Nemours Children's Health System CEO David Bailey writes in Harvard Business Review that implementing a value-based care (VBC) model won't on its own be sufficient to reduce health spending and improve outcomes—it must be accompanied by efforts to eliminate waste and improve population health.
Bailey writes that based on his experience at Nemours, in order for VBC to be effective, it "must be augmented with a structured approach to eliminate waste and be delivered in conjunction with a broad-based effort to address factors that are outside of the traditional boundaries of health care."
Value-based care with a community focus
Bailey notes that research suggests that at least 80% of health outcomes are due to factors outside of clinical care. Social factors such as employment, family, and income—as well as behaviors such as diet, exercise, and drug use—all contribute to health outcomes for patients.
Improving care, Bailey writes, requires addressing such factors beyond the clinic's walls. Toward that end, Nemours launched a pilot program in 2012 with a goal of improving outcomes for asthma patients in an area of Delaware where Nemours had previously established a network of primary care clinics.
All of the clinics became certified as patient-centered medical homes, and Nemours expanded the typical teams that treated asthma patients to include psychologists, social workers, and case managers. Nemours also hired community health workers to visit families at home, help them recognize asthma triggers, and educate them on how to deal with their child's asthma. The community health workers also connect parents with community resources and advocate for local policy changes to help asthma patients—such as prohibiting buses from idling near schools, which Bailey writes can trigger asthma attacks.
The results were striking. Nemours saw a 60% reduction in asthma-related ED visits, as well as a 44% reduction in asthma-related hospital admissions, and a reduction in annual medical costs of more than $2,100 per child.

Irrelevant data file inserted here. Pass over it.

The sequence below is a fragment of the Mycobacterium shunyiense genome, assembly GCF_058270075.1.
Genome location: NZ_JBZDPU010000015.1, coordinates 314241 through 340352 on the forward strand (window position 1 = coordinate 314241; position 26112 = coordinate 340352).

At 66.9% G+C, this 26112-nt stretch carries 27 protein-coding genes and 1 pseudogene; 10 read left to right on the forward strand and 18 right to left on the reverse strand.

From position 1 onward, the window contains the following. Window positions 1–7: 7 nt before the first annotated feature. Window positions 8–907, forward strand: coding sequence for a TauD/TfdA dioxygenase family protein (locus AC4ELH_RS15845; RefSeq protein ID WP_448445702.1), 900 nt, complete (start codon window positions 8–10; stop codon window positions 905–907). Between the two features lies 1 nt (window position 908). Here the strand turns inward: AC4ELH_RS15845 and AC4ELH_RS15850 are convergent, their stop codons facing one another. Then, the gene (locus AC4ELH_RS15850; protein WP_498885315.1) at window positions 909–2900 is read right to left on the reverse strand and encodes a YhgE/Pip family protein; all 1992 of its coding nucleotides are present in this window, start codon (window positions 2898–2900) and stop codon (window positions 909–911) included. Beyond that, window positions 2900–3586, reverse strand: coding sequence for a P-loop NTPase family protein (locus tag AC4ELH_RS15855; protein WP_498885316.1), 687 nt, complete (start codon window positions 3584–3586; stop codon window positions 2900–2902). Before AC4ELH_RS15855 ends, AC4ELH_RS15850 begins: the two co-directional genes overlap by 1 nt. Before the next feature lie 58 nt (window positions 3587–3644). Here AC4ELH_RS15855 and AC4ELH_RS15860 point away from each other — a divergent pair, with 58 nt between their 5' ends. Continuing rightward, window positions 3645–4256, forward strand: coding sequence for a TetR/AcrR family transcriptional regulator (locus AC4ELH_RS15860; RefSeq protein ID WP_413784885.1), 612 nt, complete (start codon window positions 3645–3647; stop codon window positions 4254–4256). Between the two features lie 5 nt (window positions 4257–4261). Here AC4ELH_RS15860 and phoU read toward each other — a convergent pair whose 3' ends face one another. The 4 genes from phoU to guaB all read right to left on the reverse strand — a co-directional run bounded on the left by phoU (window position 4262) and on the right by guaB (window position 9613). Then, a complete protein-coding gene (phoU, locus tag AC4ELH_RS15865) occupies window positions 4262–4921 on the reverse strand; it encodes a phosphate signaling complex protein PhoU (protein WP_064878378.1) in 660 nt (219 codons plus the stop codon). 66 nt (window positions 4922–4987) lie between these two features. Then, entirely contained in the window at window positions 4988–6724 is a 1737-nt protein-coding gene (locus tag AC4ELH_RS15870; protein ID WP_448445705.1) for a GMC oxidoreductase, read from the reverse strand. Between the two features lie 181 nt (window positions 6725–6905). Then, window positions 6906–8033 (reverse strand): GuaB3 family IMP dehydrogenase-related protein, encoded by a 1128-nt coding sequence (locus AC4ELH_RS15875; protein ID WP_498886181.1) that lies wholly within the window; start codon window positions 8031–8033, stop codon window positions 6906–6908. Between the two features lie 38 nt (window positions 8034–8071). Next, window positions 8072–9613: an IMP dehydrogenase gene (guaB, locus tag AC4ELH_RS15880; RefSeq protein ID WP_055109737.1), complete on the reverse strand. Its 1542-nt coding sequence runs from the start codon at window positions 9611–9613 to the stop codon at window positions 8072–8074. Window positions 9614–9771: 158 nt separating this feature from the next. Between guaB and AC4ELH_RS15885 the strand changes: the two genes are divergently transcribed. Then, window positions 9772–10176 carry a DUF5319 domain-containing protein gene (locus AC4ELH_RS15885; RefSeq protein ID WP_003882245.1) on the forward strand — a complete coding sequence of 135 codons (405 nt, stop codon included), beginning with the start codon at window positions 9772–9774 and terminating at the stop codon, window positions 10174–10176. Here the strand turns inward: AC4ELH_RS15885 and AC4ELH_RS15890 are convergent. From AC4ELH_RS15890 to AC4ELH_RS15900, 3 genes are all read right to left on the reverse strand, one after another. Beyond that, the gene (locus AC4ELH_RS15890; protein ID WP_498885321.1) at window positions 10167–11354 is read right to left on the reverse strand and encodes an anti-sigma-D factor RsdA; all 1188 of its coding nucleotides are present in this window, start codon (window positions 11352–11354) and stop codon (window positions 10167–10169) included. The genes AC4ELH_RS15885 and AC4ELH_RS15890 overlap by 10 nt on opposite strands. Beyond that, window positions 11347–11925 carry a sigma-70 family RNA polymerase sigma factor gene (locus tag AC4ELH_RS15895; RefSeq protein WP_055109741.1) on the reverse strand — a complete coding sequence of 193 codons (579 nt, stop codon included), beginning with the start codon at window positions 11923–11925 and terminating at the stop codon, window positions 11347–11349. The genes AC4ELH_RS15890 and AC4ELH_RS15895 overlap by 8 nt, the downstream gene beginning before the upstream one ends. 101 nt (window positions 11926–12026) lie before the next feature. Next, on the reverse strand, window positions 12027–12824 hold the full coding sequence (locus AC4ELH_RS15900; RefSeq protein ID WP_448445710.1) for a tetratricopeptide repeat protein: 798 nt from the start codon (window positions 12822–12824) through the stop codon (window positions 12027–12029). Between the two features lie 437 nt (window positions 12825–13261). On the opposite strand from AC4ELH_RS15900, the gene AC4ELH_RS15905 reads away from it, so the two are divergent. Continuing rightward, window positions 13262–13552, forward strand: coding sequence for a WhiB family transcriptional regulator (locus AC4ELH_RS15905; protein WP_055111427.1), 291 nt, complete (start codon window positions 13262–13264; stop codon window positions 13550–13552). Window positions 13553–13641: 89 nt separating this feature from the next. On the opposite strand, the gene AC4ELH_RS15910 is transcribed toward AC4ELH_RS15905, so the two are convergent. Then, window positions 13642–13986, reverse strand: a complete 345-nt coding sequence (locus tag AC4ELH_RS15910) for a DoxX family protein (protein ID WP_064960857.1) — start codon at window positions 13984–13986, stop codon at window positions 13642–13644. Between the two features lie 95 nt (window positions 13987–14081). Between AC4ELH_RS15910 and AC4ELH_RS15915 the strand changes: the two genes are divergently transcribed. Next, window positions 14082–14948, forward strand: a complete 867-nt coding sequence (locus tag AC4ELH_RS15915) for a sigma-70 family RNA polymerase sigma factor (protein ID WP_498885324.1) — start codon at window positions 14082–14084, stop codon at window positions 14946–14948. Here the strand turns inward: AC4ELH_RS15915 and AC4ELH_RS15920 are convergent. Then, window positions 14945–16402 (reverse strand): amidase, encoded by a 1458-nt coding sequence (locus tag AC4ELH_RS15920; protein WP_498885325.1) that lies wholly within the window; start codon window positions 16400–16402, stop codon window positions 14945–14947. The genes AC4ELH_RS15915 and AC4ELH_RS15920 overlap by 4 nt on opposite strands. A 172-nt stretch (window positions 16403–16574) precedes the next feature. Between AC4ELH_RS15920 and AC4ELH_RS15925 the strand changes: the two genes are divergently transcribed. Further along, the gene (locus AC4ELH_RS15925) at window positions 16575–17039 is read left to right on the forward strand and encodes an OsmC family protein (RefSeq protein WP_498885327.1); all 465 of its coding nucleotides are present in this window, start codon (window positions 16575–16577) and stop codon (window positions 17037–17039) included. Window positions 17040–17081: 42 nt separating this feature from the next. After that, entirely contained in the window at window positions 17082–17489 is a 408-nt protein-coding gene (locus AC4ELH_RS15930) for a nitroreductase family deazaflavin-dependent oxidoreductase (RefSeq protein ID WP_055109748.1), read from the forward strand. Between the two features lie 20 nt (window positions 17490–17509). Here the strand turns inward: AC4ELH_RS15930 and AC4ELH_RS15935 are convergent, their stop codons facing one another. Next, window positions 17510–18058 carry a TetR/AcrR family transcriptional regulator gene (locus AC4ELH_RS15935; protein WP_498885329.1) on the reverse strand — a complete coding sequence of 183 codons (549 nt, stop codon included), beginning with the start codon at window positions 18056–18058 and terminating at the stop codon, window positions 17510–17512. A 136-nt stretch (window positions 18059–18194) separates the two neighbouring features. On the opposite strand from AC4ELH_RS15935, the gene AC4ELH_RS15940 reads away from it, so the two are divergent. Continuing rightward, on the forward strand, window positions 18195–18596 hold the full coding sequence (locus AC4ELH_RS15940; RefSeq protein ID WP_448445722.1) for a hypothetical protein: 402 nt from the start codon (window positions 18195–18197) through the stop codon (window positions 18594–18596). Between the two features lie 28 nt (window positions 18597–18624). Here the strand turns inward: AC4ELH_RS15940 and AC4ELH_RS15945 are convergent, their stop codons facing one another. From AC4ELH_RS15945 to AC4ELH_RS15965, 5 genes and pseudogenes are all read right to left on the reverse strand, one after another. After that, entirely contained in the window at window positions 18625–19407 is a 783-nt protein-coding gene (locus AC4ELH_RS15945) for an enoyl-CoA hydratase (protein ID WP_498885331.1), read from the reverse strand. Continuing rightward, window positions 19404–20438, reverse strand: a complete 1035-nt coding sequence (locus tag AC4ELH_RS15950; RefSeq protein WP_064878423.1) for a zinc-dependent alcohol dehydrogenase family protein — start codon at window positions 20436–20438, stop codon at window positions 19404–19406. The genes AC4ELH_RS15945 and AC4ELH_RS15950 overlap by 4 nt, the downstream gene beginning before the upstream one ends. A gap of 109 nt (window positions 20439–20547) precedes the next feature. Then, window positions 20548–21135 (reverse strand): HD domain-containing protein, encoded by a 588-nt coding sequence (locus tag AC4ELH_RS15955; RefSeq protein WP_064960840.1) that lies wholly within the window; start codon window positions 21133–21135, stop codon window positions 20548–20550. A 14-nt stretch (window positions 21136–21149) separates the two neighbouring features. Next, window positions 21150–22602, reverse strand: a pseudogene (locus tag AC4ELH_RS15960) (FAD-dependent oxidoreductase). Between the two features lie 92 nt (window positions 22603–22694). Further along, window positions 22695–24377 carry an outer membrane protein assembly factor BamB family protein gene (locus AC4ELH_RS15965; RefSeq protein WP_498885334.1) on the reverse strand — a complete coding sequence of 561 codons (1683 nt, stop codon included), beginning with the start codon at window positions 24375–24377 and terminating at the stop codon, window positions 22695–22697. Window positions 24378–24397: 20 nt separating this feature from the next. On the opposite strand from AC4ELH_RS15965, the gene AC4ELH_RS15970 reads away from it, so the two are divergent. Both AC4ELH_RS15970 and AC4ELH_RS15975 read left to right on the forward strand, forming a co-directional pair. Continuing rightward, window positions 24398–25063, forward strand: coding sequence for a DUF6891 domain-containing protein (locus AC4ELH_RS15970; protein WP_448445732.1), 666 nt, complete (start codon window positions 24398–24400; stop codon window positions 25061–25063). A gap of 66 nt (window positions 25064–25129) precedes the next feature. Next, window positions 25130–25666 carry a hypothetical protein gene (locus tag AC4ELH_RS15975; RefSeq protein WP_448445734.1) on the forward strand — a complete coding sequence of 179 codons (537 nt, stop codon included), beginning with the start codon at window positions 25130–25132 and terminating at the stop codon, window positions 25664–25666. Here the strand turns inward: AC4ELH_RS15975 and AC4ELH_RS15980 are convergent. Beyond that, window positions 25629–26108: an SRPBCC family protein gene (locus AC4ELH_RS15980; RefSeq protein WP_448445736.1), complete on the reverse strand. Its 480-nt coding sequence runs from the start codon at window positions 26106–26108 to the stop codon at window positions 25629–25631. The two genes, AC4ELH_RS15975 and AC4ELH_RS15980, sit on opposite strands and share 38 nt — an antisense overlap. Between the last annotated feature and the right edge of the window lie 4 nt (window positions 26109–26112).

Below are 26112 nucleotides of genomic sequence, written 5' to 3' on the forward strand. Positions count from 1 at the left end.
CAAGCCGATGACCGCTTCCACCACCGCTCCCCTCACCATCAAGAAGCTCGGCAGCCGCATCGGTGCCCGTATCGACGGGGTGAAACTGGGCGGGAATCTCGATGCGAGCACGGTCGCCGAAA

Outpatient costs increased because of the extra people hired for the program, but Bailey writes that those cost increases were more than offset by lower use of hospital services.
A methodology for transforming care
Bailey writes that as part of Nemours' efforts to transform care, the health system has implemented the lean methodology, which he says has helped cut costs while simultaneously improving health outcomes.
Lean, Bailey writes, incorporates principles such as defining value "by the customer's (patient's) needs, aggressively removing waste from processes, improving processes continually, and engaging employees actually doing the work to identify issues and provide solutions."
For example, Nemours leveraged lean principles as it sought to virtually eliminate preadmission testing the day before a surgery, seeking instead to conduct needed tests on the day of an operation. That change has led to higher patient satisfaction and fewer cancellations, without hurting surgical start times.
Bailey concludes, "We believe that value-based care, implemented using lean principles and in conjunction with an ongoing, community-wide effort to address social determinants of health, can reduce health spending and deliver on the promise of better health, for children and for all" (Bailey, Harvard Business Review, 6/16).
From healthy food access to stable housing: The case for collaboration with community partners
Population health leaders know that health care delivery is incomplete without addressing the social determinants of health. But effective patient management cannot only include tasking care teams with addressing patients' social needs on top of their complex clinical needs.
Instead, providers should also partner with community-based organizations already providing quality non-clinical support for a range of needs, from healthy food access to stable housing, to scale patient management beyond traditional care settings.